As people of all ages spend more time online, scammers and hackers are becoming more sophisticated. Consumers reported losing almost $9 billion dollars in scams last year, according to data released by the Federal Trade Commission (FTC) — an increase of more than 30% compared with 2021.
Online shopping was among the top five types of scams, and scams conducted through social media had the highest overall reported losses: a total of $1.2 billion.
Those statistics are only for reported fraud. Many instances go unreported, particularly among older adults, who may be more likely to feel ashamed or embarrassed if they are victimized.
Whether trying to steal money or personal information (which can be used to access financial accounts or for identity theft), scammers prey on older adults for several reasons:
The FTC data shows how fraud differs by age groups:
Fortunately, there are many ways to protect yourself from being scammed, whether you’re scrolling through your Facebook feed, reading emails or shopping on websites.
Although these tips focus on staying safe online, some are also useful for avoiding scams perpetrated by:
Strong passwords are one of the best means of protecting your accounts and personal information when you’re on the internet. These are some guidelines:
It’s usually not a good idea to keep a written record of your login information and almost impossible to remember it all. A password manager may be a good alternative.
A password manager stores your login information, typically in an encrypted database. You log in to your password manager using a master password that only you know. The password manager then provides your login information when you access your accounts.
Most password managers will also generate passwords when you set up new accounts.
Password managers have some potential downsides, so do some research before making any decisions.
There’s an adage that warns if something seems too good to be true, it probably is. This wisdom may be more relevant than ever in the digital age.
If you’re on social media or browsing the internet and you notice an interesting ad offering an extreme discount (e.g., for prescription drugs) or a free trial offer, be careful. It could be a scam or a way for a hacker to infect your computer or mobile device with a virus. Pop-up windows are especially suspect.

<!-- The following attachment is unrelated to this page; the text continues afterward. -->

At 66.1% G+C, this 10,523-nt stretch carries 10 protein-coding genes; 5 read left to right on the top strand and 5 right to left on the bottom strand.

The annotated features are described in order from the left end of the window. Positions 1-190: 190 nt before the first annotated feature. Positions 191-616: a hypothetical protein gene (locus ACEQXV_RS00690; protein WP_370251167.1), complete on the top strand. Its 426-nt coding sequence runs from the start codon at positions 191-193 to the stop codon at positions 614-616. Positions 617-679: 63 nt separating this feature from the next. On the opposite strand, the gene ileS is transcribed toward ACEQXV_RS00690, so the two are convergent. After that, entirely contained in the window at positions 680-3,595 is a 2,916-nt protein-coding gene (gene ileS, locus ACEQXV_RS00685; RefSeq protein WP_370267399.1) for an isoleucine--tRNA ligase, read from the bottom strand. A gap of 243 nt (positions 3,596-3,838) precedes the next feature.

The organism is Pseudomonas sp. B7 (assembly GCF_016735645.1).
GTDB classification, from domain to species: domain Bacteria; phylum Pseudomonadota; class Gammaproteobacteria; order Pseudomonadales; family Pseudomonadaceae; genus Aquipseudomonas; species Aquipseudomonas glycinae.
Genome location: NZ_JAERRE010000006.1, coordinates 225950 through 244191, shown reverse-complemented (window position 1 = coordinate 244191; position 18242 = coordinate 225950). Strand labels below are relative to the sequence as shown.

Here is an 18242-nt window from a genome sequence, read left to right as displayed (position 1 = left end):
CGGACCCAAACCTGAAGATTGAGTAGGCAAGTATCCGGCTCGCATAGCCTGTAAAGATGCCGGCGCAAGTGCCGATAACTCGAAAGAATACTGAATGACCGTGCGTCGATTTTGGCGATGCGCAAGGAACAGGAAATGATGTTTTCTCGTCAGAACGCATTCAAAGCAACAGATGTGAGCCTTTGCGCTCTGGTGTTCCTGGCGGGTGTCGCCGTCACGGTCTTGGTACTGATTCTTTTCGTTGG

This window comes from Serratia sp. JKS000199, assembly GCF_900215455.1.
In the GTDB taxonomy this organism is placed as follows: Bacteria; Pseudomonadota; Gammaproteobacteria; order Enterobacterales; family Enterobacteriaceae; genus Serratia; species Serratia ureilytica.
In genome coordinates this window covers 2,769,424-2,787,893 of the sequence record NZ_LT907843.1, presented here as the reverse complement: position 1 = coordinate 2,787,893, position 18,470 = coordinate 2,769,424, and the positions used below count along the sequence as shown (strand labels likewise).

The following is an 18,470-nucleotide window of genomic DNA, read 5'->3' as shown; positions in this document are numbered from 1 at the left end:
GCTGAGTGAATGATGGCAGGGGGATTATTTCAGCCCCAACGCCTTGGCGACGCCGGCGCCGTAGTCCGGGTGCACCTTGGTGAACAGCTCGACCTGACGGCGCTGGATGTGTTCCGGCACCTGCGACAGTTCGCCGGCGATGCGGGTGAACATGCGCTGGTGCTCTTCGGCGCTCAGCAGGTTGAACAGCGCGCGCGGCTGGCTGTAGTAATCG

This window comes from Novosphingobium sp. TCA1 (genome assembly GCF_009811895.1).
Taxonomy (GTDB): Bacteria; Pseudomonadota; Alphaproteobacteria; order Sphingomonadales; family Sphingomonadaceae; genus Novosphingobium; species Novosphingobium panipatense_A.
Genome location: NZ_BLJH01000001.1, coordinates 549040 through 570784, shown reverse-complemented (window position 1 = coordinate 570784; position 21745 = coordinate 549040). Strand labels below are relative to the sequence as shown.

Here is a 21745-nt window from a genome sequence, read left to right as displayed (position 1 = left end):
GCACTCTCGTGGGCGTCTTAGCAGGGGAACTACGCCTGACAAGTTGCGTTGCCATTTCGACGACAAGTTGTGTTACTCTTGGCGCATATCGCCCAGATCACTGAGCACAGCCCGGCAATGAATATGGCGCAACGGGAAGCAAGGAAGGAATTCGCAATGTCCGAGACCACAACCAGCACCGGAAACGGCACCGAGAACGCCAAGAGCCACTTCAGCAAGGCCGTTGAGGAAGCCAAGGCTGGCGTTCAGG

Be equally careful if you receive an email or text message with a seemingly fantastic offer (or a request for a donation).
Here are some dos and don’ts:
Scammers are crafty when it comes to enticing people into providing information. These are some common ways:
Some scammers send emails or texts that appear to be from banks or government agencies (like the Social Security Administration or the IRS). They may ask you to verify your bank account number or login information. They may also urge you to make a payment in order to avoid a penalty.
Catfishing schemes are a variation of the imposter scam. These scammers use social media to lure their targets by pretending to be a new friend or love interest. They may want your information to gain access to your accounts, or they may be more direct and ask you for money.
The safest way to avoid this type of scam is to accept friend requests on social media only from people you know. If you think you’re being targeted, ask your new acquaintance to do a video chat. You could also ask to meet in person, but be extremely careful if you do. Only agree to meet in a public place, and ask someone you trust to go with you.
Another method scammers use is asking you to register for a free trial or subscription. While some of these offers are legitimate, others are not. It may seem harmless to provide your email address, mailing address or phone number, but hackers can use this information to gain access to more information about you, or they can sell it.
Be particularly wary if someone tries to pressure you into providing personal information or making a donation or payment right away. Always take the time to verify that the person or organization making the request is who they claim to be.
These additional measures can help you be more secure when you’re online. If you’re interested in using them but aren’t sure how, ask a trusted friend or relative for help or look for information online.
Your social media accounts, browsers, email accounts, computers and mobile devices all have security and privacy settings you can adjust for increased protection.
Many types of antivirus software are available for your computers and mobile devices. An online search will tell you which ones experts recommend for your needs. Some are free; others have a subscription fee.
Also called two-step verification or two-factor authentication, this adds another layer of security in case your password is stolen. For example, when you log in to your account, you may have to provide a code sent to you via text or email.
Basically, a virtual private network (VPN) disguises your online identity, making it harder for anyone to track your online activity or steal your data when your devices are connected to the internet. Some companies bundle antivirus software with a VPN.
A final note: Be sure your wireless network is secure, and always keep your devices’ operating systems updated.
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Featured Image: Olena Yakobchuk / Shutterstock